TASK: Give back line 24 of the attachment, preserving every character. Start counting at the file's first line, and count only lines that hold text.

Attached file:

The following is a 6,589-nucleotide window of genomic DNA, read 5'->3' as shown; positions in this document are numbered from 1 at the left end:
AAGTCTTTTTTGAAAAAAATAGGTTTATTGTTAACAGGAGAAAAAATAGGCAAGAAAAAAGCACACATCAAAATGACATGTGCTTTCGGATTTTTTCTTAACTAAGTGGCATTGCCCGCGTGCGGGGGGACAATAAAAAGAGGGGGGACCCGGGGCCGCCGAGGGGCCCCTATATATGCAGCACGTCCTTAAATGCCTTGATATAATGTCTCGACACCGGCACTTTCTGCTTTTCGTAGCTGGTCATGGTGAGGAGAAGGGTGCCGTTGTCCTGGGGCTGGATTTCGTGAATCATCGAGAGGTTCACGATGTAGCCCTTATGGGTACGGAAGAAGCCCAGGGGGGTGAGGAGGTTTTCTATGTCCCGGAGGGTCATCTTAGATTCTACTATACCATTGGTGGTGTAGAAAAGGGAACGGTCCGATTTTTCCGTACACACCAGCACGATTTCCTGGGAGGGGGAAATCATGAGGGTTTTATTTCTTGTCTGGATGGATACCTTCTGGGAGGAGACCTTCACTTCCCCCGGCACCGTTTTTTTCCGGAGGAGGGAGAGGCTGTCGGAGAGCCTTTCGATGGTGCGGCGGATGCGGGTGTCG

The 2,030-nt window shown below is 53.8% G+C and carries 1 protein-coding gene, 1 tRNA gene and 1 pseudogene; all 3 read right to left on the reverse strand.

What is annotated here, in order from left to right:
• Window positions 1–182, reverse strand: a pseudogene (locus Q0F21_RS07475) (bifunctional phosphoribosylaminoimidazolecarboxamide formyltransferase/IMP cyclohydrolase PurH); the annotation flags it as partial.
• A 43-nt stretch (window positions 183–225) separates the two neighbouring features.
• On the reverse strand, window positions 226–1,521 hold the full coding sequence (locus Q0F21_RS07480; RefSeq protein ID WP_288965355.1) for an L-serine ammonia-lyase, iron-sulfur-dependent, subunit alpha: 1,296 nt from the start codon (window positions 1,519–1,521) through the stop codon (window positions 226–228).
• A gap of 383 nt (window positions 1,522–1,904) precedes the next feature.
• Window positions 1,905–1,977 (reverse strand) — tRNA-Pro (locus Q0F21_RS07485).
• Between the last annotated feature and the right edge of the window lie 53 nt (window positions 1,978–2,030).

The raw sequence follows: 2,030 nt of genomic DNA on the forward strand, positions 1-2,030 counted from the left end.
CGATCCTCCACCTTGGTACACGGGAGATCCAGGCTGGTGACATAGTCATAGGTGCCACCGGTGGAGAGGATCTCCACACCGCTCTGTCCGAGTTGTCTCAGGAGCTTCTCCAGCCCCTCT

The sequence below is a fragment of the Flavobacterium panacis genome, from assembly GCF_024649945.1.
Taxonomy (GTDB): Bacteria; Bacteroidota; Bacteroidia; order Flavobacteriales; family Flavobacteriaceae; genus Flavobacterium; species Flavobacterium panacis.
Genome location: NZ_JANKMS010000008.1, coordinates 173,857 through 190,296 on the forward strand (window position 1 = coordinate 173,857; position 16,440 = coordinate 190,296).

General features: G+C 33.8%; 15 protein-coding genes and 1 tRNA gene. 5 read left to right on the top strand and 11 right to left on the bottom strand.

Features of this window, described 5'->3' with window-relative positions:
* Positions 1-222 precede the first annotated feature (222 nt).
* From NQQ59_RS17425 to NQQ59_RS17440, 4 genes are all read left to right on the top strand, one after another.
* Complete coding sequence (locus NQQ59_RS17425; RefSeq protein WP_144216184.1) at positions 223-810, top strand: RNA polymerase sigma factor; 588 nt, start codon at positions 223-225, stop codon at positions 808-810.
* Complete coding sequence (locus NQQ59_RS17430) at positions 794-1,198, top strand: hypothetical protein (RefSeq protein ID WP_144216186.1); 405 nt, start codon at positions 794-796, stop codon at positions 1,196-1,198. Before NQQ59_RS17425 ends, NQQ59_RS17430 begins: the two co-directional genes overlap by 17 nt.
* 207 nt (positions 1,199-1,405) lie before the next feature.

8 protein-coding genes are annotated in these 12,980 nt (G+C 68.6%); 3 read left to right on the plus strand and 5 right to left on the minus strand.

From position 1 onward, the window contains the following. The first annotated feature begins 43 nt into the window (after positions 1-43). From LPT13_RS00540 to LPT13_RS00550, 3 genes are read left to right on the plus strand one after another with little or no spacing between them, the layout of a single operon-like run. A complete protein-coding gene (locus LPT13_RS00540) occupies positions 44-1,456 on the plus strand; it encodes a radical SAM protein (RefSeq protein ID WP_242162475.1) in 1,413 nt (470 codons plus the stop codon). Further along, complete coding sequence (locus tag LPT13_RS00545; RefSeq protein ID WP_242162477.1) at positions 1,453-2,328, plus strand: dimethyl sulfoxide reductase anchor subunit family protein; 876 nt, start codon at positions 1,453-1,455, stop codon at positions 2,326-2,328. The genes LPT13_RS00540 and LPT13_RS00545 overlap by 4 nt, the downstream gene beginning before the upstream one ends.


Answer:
From position 1 onward, the window contains the following. The first annotated feature begins 43 nt into the window (after positions 1-43). From LPT13_RS00540 to LPT13_RS00550, 3 genes are read left to right on the plus strand one after another with little or no spacing between them, the layout of a single operon-like run. A complete protein-coding gene (locus LPT13_RS00540) occupies positions 44-1,456 on the plus strand; it encodes a radical SAM protein (RefSeq protein ID WP_242162475.1) in 1,413 nt (470 codons plus the stop codon). Further along, complete coding sequence (locus tag LPT13_RS00545; RefSeq protein ID WP_242162477.1) at positions 1,453-2,328, plus strand: dimethyl sulfoxide reductase anchor subunit family protein; 876 nt, start codon at positions 1,453-1,455, stop codon at positions 2,326-2,328. The genes LPT13_RS00540 and LPT13_RS00545 overlap by 4 nt, the downstream gene beginning before the upstream one ends.